On November 18, 2013, a bill (S2995) seeking to expand employment protections for pregnant women passed in the Senate 38-0. Specifically, the bill would (1) amend the New Jersey Law Against Discrimination to add pregnancy (including childbirth recovery) to the list of protected classifications, (2) prohibit less favorable treatment of women based upon pregnancy, and (3) require employers to make reasonable accommodations for an employee’s pregnancy-related needs when requested by the employee upon advice of her doctor. Potential reasonable accommodations (subject to an employer’s undue hardship defense) would include bathroom breaks, breaks for increased water intake, periodic rest, assistance with manual labor, job restructuring or modified work schedules (e.g., light duty), and temporary transfers to less strenuous or hazardous work. A reasonable accommodation would not include time off from work. The bill would also prohibit employers from penalizing a pregnant employee for taking advantage of these workplace accommodations. The bill has been sent to the Assembly for consideration.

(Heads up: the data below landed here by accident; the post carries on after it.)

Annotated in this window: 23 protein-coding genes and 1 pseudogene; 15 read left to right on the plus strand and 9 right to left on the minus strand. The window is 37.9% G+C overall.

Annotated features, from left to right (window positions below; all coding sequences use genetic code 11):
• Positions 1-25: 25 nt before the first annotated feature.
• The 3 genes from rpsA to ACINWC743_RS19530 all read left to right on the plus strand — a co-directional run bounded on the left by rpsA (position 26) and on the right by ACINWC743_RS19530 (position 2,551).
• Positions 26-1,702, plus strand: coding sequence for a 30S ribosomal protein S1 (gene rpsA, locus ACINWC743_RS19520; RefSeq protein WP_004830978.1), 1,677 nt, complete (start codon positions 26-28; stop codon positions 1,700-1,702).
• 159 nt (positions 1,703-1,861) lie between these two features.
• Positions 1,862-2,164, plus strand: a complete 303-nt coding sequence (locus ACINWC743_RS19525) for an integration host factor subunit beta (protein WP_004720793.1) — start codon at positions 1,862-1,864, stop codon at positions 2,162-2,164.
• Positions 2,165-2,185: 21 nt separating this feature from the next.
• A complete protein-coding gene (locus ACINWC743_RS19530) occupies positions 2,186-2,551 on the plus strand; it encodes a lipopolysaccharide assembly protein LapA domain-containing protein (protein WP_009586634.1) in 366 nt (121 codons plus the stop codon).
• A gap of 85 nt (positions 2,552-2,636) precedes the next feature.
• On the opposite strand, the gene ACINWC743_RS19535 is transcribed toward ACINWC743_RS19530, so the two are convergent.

The filing period for “new” H-1B petitions to be counted against the annual H-1B quota (the “H-1B cap”) for FY 2013 begins on Friday, March 30, 2012. USCIS will accept cap-subject H-1B petitions for FY 2013 on Monday, April 2, 2012 for employment with a start date of October 1, 2012 or later. Employers should
Raising the Bar to a Perfect Score: Corporate Equality Index to Look for Expanded Health Benefits as Measure of LGBT Workplace Equality and Inclusion
Employers looking for strong scores on the Corporate Equality Index (CEI) in coming years may have to make some unexpected changes to their health benefit programs.
On October 10, 2007, a San Francisco district court judge granted an order preventing the implementation of the new Social Security no-match regulations. U.S. District Judge Charles Breyer halted over 140,000 no-match letters from being issued by the Social Security Administration (SSA) to employers relating to approximately 8 million employees.